Dr. Wiggins minimized the impact of uranium contamination or ionizing radiation as the logic behind specific cancers. For example, when questioned about "increasing breast cancer rates," he cited changes in a woman's fertility (for example, birth control pills) and obesity as the main drivers. Wiggins said, "Higher breast cancer incidence occurs in Long Island (New York) or Marin County (California) because higher breast cancer rates were found mainly among rich, white people, not in Gallup, New Mexico.

According to actual University of New Mexico data, American Indian cancer statistics are lower than those for Anglos and Hispanics. Dr. Wiggins explained, "Of the 50,000 to 60,000 Navajos living in New Mexico, Navajos have about half the rate of cancer compared to Anglos and half the risk of developing cancer." Dr. Wiggins also noted that the Laguna Pueblo Indians living near the former Jackpile uranium mine have lower cancer rates compared to the rest of New Mexico. Dr. Wiggins agreed that the rate of kidney cancers had increased a bit, but explained it was caused by increased diabetes and obesity, not from another source.

According to the National Program of Cancer Registries, the range of ovarian deaths among women living in New Mexico is between 9.9 and 14.3 per 100,000, with an 11.9 average rate. The American Indian rate is 13.4, but the non-Hispanic white rate is 14.1. Nationally, the average for all races is 13.1. All statistics reported were for year 2002. Dr. Wiggins's research showed a rate of 13.4 among American Indian women for the period 1998 through 2002. The rate is neither alarming nor "disproportionately high" as Mr. Kolb suggested. There are other states with higher ovarian cancer rates among women, such as Montana, Washington, Nevada, Alabama, West Virginia, New Jersey and New York. It is similar to the ovarian cancer rate for the entire Western United States, but still lower than the Northeastern U.S.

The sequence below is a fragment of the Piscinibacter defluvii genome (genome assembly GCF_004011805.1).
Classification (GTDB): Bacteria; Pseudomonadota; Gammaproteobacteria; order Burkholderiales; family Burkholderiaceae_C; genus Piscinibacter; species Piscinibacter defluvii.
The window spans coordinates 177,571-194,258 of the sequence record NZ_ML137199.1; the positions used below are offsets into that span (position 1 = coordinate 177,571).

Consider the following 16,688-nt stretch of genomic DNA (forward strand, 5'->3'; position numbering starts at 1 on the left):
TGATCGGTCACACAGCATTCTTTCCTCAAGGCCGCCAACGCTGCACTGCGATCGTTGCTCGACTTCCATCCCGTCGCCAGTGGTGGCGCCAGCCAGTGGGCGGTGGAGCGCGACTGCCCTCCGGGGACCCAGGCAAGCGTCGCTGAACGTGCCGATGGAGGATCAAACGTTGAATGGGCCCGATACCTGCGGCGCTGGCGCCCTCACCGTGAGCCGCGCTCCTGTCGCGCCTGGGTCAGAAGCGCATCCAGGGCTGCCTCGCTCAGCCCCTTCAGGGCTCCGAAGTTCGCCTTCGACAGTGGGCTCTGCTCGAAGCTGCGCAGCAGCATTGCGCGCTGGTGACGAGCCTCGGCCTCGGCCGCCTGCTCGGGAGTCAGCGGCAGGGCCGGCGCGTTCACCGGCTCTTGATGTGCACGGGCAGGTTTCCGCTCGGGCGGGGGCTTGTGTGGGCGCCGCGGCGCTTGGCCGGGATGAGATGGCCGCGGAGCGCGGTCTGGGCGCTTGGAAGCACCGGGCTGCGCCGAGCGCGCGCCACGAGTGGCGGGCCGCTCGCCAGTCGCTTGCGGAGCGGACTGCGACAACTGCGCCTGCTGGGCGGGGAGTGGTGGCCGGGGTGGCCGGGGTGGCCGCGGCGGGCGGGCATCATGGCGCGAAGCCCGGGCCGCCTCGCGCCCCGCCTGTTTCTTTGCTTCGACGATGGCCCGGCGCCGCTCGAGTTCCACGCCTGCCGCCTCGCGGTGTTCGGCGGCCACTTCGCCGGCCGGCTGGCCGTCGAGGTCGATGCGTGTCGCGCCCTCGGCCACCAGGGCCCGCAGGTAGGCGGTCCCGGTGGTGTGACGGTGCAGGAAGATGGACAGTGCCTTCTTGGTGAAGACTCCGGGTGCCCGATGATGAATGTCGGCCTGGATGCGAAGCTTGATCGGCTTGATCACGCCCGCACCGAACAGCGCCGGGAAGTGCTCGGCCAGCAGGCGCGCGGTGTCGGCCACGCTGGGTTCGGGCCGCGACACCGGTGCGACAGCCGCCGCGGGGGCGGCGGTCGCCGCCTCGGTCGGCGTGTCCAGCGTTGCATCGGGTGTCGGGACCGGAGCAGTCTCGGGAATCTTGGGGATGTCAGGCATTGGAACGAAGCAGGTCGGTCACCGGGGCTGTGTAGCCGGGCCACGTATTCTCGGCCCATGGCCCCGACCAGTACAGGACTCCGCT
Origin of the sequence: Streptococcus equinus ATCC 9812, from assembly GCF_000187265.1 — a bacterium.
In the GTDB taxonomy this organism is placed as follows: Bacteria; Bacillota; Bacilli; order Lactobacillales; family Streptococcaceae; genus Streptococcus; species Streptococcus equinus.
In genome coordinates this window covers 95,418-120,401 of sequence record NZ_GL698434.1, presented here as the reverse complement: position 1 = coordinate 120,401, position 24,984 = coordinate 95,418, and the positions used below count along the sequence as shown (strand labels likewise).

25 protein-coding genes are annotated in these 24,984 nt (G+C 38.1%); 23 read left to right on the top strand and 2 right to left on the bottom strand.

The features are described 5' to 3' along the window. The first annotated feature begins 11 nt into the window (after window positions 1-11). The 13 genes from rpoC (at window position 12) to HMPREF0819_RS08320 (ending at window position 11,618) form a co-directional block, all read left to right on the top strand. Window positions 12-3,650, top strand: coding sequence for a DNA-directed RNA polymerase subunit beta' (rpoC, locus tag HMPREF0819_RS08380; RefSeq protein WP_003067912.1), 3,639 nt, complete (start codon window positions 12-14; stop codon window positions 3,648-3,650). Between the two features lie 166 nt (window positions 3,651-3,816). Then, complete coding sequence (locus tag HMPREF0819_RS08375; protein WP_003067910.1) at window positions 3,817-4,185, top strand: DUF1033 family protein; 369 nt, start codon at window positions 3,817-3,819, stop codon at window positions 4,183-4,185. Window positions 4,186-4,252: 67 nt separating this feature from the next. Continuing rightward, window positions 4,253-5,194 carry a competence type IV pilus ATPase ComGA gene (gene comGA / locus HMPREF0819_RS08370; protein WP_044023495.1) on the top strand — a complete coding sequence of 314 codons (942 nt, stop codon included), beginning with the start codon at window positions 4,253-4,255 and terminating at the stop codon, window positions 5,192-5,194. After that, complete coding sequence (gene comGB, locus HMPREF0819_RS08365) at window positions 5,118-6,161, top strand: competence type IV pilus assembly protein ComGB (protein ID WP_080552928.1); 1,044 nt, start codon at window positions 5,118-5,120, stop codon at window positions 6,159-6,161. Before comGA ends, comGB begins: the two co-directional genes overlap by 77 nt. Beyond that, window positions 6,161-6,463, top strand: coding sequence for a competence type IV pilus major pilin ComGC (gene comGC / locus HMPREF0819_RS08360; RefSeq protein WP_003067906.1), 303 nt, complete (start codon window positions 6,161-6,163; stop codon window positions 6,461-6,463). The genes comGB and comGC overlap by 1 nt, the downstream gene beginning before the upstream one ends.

When discussing cancer rate statistics, Craig Bartels, President of Hydro Resources which hopes to start ISL operations in New Mexico, also did his homework, "When you do the math, the Navajo cancer rate is 30% less than the general U.S. rate. Among the Navajo, 87.5 deaths of every 100,000 are cancer related. The U.S. is 125.6 deaths of every 100,000 are cancer related."

It is a troubling experience to realize how official and scientific statistics are readily dismissed by radical environmentalists. In Albuquerque, we discussed the University of New Mexico statistics with Southwest Research and Information Center, SRIC, office manager, Annette Aguayo, and editor of their in-house quarterly report, Voices from the Earth. Her response to our undercover editorial team? "Oh, those are government statistics. We don't trust those." Her comments makes one wonder where the New Mexico media, such as editor/publisher Joseph Kolb, get their statistics when blaming uranium mining for rising cancer rates. As Don Quixote sang in the musical, Man of La Mancha, "Facts are the enemy of truth." Might this also apply to the data SRIC has been supplying the local media and disseminating among the Navajos?

Joseph Kolb may have more woes on his mind than uranium mining. Recently, the Gallup Independent reported on Kolb's money woes. His weekly Gallup Herald continues to get sued and rack up printing bills. Since October, Intermountain Color, which won a judgment against Kolb's newspaper of $61,425, has tried to get the debt paid. The Albuquerque Publishing company filed a lawsuit against the Herald, seeking over $27,000 in unpaid invoices. It was reported Kolb owes nearly $11,000 to the "Navajo Times" for printing bills.

James Finch contributes to numerous publications. Article Source: